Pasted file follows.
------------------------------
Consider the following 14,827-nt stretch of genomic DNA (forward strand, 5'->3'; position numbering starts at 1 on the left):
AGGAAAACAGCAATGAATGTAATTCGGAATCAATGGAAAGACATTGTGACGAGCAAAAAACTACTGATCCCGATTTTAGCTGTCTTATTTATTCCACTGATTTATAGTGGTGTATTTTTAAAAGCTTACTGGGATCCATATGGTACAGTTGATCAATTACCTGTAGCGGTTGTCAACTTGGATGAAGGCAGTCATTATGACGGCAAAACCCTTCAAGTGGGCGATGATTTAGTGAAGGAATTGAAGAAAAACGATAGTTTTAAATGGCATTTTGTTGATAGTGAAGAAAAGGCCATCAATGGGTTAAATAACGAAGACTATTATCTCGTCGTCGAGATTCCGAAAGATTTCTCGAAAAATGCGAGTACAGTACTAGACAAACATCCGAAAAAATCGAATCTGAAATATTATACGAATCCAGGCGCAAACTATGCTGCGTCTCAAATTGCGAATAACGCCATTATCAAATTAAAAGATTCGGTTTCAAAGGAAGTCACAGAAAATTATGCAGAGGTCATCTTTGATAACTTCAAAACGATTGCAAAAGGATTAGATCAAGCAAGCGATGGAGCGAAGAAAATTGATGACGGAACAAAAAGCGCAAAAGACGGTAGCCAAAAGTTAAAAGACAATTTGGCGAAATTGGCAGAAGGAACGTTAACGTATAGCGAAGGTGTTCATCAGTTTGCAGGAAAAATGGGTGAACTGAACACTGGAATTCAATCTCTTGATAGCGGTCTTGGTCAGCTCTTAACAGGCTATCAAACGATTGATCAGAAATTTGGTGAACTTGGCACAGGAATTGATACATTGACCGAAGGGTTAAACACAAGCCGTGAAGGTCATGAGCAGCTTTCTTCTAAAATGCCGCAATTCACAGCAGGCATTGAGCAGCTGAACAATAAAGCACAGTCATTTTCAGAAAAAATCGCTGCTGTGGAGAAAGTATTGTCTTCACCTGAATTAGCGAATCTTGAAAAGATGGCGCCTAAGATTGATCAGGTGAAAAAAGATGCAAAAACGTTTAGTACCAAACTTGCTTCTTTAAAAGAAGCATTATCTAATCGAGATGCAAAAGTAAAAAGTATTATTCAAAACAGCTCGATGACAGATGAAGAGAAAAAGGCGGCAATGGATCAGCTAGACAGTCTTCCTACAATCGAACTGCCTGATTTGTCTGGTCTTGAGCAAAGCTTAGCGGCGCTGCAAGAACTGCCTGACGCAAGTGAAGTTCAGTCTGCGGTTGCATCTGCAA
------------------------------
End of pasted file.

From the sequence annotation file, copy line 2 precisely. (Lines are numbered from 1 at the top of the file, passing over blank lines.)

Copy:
AGGAAAACAGCAATGAATGTAATTCGGAATCAATGGAAAGACATTGTGACGAGCAAAAAACTACTGATCCCGATTTTAGCTGTCTTATTTATTCCACTGATTTATAGTGGTGTATTTTTAAAAGCTTACTGGGATCCATATGGTACAGTTGATCAATTACCTGTAGCGGTTGTCAACTTGGATGAAGGCAGTCATTATGACGGCAAAACCCTTCAAGTGGGCGATGATTTAGTGAAGGAATTGAAGAAAAACGATAGTTTTAAATGGCATTTTGTTGATAGTGAAGAAAAGGCCATCAATGGGTTAAATAACGAAGACTATTATCTCGTCGTCGAGATTCCGAAAGATTTCTCGAAAAATGCGAGTACAGTACTAGACAAACATCCGAAAAAATCGAATCTGAAATATTATACGAATCCAGGCGCAAACTATGCTGCGTCTCAAATTGCGAATAACGCCATTATCAAATTAAAAGATTCGGTTTCAAAGGAAGTCACAGAAAATTATGCAGAGGTCATCTTTGATAACTTCAAAACGATTGCAAAAGGATTAGATCAAGCAAGCGATGGAGCGAAGAAAATTGATGACGGAACAAAAAGCGCAAAAGACGGTAGCCAAAAGTTAAAAGACAATTTGGCGAAATTGGCAGAAGGAACGTTAACGTATAGCGAAGGTGTTCATCAGTTTGCAGGAAAAATGGGTGAACTGAACACTGGAATTCAATCTCTTGATAGCGGTCTTGGTCAGCTCTTAACAGGCTATCAAACGATTGATCAGAAATTTGGTGAACTTGGCACAGGAATTGATACATTGACCGAAGGGTTAAACACAAGCCGTGAAGGTCATGAGCAGCTTTCTTCTAAAATGCCGCAATTCACAGCAGGCATTGAGCAGCTGAACAATAAAGCACAGTCATTTTCAGAAAAAATCGCTGCTGTGGAGAAAGTATTGTCTTCACCTGAATTAGCGAATCTTGAAAAGATGGCGCCTAAGATTGATCAGGTGAAAAAAGATGCAAAAACGTTTAGTACCAAACTTGCTTCTTTAAAAGAAGCATTATCTAATCGAGATGCAAAAGTAAAAAGTATTATTCAAAACAGCTCGATGACAGATGAAGAGAAAAAGGCGGCAATGGATCAGCTAGACAGTCTTCCTACAATCGAACTGCCTGATTTGTCTGGTCTTGAGCAAAGCTTAGCGGCGCTGCAAGAACTGCCTGACGCAAGTGAAGTTCAGTCTGCGGTTGCATCTGCAA